What will happen to the Nassau School?

State officials will use public input to decide fate of Belltown landmark
February 28, 2020

Story Location:
Five Points
Route 9
Lewes, DE 19958-1635
United States

State officials are contemplating the fate of the Nassau School near Five Points.

Delaware Department of Transportation officials purchased the property where the school sits as part of a deal when they bought the 4-acre Best property, location of Bests' Ace Hardware, for possible future Five Points intersection improvements.

Built in 1922, the two-room Nassau School in Belltown was one of more than 80 African American schools built throughout the state with more than $2 million in funding from Delaware industrialist and philanthropist Pierre S. duPont; more than 30 schools were built in Sussex County. The Nassau School served students in the Belltown area until 1965 and has remained almost unaltered since.

During a Feb. 24 workshop at Lewes Fire Station 2, DelDOT's Monroe Hite said a Lewes group approached DelDOT officials about possibly moving the school into the city.

“That raised a red flag because others were telling us they wanted to keep it where it is,” he said. “We understand the historical significance of the building. We want input to do what is best for the community.”

The school is eligible for listing in the National Register of Historic Places.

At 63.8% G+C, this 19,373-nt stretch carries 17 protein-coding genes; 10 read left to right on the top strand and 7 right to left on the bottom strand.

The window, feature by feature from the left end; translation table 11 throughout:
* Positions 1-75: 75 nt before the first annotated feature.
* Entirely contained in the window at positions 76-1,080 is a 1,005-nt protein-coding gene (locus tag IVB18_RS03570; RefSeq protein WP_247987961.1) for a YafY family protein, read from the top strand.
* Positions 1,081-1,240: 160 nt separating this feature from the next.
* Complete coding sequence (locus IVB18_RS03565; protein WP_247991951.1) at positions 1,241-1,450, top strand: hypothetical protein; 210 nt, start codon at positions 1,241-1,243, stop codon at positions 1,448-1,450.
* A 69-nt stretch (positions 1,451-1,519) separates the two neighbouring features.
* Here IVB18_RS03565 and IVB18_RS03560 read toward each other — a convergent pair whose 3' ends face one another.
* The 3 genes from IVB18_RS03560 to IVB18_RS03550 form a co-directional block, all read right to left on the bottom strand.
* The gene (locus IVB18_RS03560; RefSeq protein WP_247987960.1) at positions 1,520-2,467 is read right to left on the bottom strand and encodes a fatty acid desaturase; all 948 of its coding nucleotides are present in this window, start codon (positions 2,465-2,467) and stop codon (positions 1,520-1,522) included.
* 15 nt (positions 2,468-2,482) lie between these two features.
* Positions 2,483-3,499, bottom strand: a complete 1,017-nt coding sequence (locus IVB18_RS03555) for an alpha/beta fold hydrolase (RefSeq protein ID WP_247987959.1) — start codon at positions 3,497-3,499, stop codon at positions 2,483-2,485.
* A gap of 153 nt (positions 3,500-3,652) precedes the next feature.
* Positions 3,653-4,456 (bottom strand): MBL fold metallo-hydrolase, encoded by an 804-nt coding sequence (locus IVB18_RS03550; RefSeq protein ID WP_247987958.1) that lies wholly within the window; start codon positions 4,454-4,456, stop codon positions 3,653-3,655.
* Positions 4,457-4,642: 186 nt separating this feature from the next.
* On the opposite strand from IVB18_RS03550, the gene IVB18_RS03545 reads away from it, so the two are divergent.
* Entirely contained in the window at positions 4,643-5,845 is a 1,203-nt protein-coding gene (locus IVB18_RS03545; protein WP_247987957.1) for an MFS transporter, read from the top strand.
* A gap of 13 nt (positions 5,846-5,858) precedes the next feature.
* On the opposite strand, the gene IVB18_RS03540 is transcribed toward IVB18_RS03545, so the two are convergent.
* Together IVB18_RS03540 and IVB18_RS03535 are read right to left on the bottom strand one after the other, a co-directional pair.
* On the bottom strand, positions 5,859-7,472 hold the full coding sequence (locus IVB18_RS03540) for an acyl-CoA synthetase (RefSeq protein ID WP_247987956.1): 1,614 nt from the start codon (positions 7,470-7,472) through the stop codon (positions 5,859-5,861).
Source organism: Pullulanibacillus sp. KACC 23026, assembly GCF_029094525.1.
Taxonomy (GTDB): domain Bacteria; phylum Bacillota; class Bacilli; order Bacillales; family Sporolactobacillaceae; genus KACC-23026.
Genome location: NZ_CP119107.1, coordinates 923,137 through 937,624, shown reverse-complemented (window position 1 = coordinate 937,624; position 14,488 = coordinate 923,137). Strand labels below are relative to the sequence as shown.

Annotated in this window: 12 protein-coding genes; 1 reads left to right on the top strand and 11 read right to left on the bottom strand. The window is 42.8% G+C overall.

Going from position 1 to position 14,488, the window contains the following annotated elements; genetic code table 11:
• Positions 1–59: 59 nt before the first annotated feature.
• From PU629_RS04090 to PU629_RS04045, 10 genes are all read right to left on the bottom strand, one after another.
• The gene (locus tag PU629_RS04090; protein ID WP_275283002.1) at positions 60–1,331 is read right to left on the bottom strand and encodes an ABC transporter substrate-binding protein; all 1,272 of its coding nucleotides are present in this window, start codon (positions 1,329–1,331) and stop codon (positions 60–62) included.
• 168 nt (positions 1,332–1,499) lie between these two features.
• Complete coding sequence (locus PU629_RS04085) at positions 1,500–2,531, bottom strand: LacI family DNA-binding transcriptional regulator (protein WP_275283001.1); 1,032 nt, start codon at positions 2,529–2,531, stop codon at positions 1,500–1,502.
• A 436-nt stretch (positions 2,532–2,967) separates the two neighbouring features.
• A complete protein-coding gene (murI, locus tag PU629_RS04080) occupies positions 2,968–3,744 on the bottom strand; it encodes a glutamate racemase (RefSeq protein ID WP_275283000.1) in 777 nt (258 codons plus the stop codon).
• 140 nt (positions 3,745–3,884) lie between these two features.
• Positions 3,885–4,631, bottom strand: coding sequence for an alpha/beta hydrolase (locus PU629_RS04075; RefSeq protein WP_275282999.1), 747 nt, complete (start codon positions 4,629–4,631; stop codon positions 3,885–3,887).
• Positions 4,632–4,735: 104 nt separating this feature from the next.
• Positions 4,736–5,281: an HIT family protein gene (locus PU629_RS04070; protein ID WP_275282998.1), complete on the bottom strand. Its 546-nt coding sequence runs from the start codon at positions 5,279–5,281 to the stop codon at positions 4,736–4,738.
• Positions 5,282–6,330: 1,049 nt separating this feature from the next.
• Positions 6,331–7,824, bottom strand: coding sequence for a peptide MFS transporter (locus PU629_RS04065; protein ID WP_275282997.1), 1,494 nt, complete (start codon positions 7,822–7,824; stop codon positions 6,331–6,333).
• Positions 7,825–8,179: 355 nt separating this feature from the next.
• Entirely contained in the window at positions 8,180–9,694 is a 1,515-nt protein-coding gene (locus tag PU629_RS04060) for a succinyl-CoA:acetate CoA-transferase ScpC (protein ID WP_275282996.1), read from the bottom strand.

Potential future uses for the school include a museum, welcome/visitors center or community center, Hite said.

Since the property was purchased in September 2019, the school was cleaned out by the Best family, who used it for storage. In the fall, overgrown vegetation was removed from the southwest corner of the building and in the winter, a small patch was placed on the roof to stop a leak.

This spring, a plan is in place to remove a honeybee colony from the west end of the building in consultation with the Sussex County Chapter of the Delaware Beekeepers Association and the State Historic Preservation Office.

Belltown's roots date back to the mid-1800s when Jacob Bell purchased land to establish a community for area black residents, many of whom worked in Lewes.

By 1850, the small town was thriving with businesses, homes, a church and school. The current two-room building replaced the original one-room schoolhouse at the site.

In an interview with the Cape Gazette, the late Hilda Norwood Grinnage, who attended the school and later taught at Rabbit's Ferry, said for many years the school had no running water or electricity and was heated by a coal stove with kerosene lamps for lighting.

Comments on potential uses for the school will be accepted through Tuesday, March 24. Comments can be emailed to or by mail to DelDOT Community Relations, PO Box 778, Dover, DE 19903.


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